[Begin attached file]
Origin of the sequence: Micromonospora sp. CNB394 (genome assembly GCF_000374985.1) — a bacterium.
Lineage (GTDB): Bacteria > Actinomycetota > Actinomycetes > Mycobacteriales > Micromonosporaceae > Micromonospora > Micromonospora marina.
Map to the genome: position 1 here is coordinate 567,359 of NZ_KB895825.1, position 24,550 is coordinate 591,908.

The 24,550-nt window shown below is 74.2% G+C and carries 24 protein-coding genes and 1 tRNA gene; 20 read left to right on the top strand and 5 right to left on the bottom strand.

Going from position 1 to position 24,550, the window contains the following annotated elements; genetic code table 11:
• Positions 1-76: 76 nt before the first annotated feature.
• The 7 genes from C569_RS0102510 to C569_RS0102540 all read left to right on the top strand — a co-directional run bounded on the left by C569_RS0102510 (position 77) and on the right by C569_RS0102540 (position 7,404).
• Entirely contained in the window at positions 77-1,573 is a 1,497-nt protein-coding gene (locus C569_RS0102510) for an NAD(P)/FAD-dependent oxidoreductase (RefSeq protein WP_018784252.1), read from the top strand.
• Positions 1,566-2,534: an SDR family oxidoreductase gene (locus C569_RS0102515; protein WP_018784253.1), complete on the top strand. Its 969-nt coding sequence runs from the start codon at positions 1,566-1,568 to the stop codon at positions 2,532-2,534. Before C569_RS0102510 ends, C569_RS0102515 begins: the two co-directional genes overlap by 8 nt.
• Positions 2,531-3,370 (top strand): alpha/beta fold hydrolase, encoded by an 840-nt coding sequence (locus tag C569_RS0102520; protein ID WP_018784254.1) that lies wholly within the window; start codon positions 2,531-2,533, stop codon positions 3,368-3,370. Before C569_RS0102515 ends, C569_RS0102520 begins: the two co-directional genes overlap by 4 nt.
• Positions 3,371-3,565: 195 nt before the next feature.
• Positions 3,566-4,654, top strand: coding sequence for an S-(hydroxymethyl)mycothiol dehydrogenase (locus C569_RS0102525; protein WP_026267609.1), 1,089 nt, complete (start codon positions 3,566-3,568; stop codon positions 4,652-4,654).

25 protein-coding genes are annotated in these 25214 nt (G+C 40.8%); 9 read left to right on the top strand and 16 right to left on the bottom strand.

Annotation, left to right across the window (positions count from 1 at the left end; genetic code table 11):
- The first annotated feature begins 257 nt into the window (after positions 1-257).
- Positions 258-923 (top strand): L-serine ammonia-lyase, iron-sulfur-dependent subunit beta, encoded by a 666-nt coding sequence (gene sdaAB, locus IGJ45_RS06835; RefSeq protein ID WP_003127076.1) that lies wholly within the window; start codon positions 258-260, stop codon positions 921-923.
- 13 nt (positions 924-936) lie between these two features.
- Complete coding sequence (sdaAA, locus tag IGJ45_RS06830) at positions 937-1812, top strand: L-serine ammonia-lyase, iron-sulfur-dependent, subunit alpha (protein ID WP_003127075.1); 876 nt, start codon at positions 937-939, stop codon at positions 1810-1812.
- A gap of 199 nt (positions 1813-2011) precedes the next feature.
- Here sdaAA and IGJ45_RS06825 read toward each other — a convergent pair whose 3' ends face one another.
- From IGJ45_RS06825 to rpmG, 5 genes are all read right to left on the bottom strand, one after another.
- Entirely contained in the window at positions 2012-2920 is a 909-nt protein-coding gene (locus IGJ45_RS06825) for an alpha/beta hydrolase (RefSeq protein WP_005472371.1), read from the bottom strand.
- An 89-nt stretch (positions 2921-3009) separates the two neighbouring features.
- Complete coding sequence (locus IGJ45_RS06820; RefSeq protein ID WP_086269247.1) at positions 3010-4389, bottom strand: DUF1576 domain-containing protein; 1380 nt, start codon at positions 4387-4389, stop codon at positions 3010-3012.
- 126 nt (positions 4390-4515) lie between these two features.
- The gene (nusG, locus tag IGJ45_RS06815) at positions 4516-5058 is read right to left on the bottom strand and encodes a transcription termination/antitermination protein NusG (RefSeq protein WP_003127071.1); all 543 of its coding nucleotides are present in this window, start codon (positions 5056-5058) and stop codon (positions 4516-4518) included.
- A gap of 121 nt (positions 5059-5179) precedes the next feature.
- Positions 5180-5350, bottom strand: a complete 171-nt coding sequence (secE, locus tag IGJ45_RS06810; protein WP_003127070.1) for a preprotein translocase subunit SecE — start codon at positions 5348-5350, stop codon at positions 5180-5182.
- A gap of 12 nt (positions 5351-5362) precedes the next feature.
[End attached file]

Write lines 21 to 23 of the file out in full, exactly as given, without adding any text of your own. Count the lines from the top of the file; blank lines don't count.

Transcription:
- From IGJ45_RS06825 to rpmG, 5 genes are all read right to left on the bottom strand, one after another.
- Entirely contained in the window at positions 2012-2920 is a 909-nt protein-coding gene (locus IGJ45_RS06825) for an alpha/beta hydrolase (RefSeq protein WP_005472371.1), read from the bottom strand.
- An 89-nt stretch (positions 2921-3009) separates the two neighbouring features.